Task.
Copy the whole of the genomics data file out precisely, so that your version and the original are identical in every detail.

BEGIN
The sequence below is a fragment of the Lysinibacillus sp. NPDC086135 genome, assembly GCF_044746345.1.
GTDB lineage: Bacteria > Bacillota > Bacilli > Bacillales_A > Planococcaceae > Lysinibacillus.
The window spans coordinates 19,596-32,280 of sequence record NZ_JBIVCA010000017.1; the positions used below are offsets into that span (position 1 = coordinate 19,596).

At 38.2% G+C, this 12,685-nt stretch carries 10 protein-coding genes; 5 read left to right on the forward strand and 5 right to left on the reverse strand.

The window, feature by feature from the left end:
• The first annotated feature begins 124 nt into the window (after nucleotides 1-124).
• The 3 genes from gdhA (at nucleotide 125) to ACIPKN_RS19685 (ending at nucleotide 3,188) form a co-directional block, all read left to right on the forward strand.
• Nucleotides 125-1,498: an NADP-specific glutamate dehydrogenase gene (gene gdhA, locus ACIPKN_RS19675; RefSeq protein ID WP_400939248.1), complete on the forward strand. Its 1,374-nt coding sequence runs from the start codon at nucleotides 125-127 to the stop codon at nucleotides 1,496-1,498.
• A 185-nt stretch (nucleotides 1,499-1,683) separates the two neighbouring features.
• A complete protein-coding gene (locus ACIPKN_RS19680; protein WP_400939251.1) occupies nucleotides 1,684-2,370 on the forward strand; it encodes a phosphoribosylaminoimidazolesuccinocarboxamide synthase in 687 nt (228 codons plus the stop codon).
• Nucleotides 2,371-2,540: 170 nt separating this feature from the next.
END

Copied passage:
The sequence below is a fragment of the Lysinibacillus sp. NPDC086135 genome, assembly GCF_044746345.1.
GTDB lineage: Bacteria > Bacillota > Bacilli > Bacillales_A > Planococcaceae > Lysinibacillus.
The window spans coordinates 19,596-32,280 of sequence record NZ_JBIVCA010000017.1; the positions used below are offsets into that span (position 1 = coordinate 19,596).

At 38.2% G+C, this 12,685-nt stretch carries 10 protein-coding genes; 5 read left to right on the forward strand and 5 right to left on the reverse strand.

The window, feature by feature from the left end:
• The first annotated feature begins 124 nt into the window (after nucleotides 1-124).
• The 3 genes from gdhA (at nucleotide 125) to ACIPKN_RS19685 (ending at nucleotide 3,188) form a co-directional block, all read left to right on the forward strand.
• Nucleotides 125-1,498: an NADP-specific glutamate dehydrogenase gene (gene gdhA, locus ACIPKN_RS19675; RefSeq protein ID WP_400939248.1), complete on the forward strand. Its 1,374-nt coding sequence runs from the start codon at nucleotides 125-127 to the stop codon at nucleotides 1,496-1,498.
• A 185-nt stretch (nucleotides 1,499-1,683) separates the two neighbouring features.
• A complete protein-coding gene (locus ACIPKN_RS19680; protein WP_400939251.1) occupies nucleotides 1,684-2,370 on the forward strand; it encodes a phosphoribosylaminoimidazolesuccinocarboxamide synthase in 687 nt (228 codons plus the stop codon).
• Nucleotides 2,371-2,540: 170 nt separating this feature from the next.